Complications: What They Do to the Patient

29 Complications: What They Do to the Patient

Terry L. Whipple


What complications from hand surgery do to the patient is more extensive than mere surgical challenge. Informed consent to submit to hand surgery requires educating a patient’s expectations for outcomes and instilling trust in the surgeon and his team. Surgery complications inconvenience a patient’s plans for return to function and comfort. A patient is ultimately responsible for the added expense of the complication and also suffers the cost of disrupting relationships with family, co-workers, and friends. The emotional stress of complications and potential loss of hand functionality add to surgical risks. As per Hippocrates, these personal patient matters also are the responsibilities of a good hand surgeon.

Keywords: trust, inconvenience, expense, functionality, Hippocratic oath, Responsibility, outcomes

29.1 Introduction

Everyone entering a surgical experience has expectations. Ideally, the expectations are identical, or at least very similar, for all parties involved—surgeon, nurses, patient, family, employers, attorneys, insurance carriers. At times, however, for whatever reason, outcomes of surgery do not match the expectations. Surgical treatment outcomes may exceed or fall short of expectations; or ultimate outcomes may be delayed or even substantially altered by complications.

No one expects complications, but they can occur unexpectedly. Even unexpected complications can have the same expected outcomes ultimately, but the course to that eventuality may be prolonged, and can entail additional or divergent treatments, additional surgeries, other specialty consultations, and often additional rehabilitation. If the ultimate outcome of the initial surgery is altered significantly by a complication of any nature, the impact for the patient may be profound.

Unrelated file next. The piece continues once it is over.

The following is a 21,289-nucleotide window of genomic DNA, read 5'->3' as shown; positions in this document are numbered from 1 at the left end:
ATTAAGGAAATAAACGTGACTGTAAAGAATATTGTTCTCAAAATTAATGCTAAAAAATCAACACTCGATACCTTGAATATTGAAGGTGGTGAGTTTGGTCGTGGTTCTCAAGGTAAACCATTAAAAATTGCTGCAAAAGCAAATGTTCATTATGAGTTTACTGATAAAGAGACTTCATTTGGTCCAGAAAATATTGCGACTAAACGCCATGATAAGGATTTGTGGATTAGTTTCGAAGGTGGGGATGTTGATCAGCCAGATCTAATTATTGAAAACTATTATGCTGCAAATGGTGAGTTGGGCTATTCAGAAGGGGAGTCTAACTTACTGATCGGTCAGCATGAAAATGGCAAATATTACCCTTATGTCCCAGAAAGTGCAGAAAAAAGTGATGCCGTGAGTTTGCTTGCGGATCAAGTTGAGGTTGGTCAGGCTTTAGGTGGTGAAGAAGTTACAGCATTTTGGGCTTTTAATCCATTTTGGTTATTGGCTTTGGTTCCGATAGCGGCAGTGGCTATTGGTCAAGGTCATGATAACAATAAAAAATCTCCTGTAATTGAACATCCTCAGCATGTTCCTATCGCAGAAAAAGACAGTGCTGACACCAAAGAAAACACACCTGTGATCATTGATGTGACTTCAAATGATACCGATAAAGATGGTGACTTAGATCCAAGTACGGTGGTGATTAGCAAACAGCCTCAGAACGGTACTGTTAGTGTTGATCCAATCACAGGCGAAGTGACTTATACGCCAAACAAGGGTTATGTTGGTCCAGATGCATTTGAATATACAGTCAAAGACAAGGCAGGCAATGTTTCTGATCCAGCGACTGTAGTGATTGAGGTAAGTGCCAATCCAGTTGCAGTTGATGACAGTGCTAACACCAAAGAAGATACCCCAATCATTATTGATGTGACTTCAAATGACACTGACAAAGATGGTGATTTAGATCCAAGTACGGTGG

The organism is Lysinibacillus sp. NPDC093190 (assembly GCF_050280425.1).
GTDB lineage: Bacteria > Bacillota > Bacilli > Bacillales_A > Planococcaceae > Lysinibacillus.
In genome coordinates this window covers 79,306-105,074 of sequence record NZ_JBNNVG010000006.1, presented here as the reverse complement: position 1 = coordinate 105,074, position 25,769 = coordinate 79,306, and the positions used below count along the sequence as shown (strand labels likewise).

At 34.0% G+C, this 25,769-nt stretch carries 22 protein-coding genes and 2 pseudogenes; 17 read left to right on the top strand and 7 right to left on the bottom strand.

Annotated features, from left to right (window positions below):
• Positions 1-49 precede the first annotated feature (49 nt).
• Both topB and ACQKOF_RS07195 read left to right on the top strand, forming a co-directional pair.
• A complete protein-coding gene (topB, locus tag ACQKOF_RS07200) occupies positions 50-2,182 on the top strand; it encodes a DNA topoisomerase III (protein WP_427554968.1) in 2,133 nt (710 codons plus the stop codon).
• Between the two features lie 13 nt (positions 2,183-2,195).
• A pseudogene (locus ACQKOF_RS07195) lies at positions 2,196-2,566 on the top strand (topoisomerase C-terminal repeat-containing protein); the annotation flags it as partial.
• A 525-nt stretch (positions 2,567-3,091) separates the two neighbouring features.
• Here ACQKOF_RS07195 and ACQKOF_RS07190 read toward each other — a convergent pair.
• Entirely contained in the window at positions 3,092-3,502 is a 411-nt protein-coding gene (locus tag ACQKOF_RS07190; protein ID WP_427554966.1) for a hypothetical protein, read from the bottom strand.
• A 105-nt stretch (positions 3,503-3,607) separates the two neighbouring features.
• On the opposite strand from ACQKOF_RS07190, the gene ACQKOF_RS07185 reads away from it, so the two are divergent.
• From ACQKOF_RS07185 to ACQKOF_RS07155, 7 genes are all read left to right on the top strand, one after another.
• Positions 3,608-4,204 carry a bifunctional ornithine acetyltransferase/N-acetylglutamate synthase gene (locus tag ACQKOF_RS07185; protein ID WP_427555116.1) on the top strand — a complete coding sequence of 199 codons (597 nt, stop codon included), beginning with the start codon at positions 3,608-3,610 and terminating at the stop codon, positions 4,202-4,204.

Avoidance of complications, minimizing their risk, is the responsibility of every good surgical team. Each member of the team should assume that responsibility from the same page of protocol and benevolence. Hand patients—like any other patients—are consumers, usually contractual consumers, giving informed consent to the surgical intervention which guides their expectations. Emphasis on informed consent means more than just cataloging possible inadvertent tissue injuries on a preoperative signature form; it means educating a patient about the pros and cons of alternative treatment options and the rationale of selecting a surgical approach. Surgical preparation entails risk management—medication adjustment, diet, pre-habilitation conditioning, sanitation, arrangements for postoperative care, splinting, and many others.

Hand surgery outcomes that are delayed or significantly altered by complications can be considered in a variety of categories, from the patient’s perspective. For this chapter, we will divide them broadly into the issues of trust, inconvenience, cost, and functionality.

29.2 Trust

A hand surgery patient’s relationship with his surgeon may be brief and emergent, or it may be cultivated over a longer period of time. It may stem from the hand surgeon on call for an emergency department, or begin with an Internet search, referral from one’s primary care physician, or from the recommendation of a friend. In any event, the relationship is based in patient trust and confidence in the surgeon and his team. Why else would one lie down under anesthesia and entrust the future of his hand—his instrument of function, of expression, of productivity, of exploration—to someone else to do something surgical, something to alter his natural anatomy, about which he the patient has no familiarity, certainly no expertise and probably little or no personal experience? He must have trust; confidence in the ability of the surgeon to whom he entrusts his well-being. We surgeons are not mere technicians. We must be physicians first, dedicating ourselves to the benefit of our patients.

Stay updated, free articles. Join our Telegram channel

Apr 6, 2024 | Posted by in ORTHOPEDIC | Comments Off on Complications: What They Do to the Patient

Full access? Get Clinical Tree

Get Clinical Tree app for offline access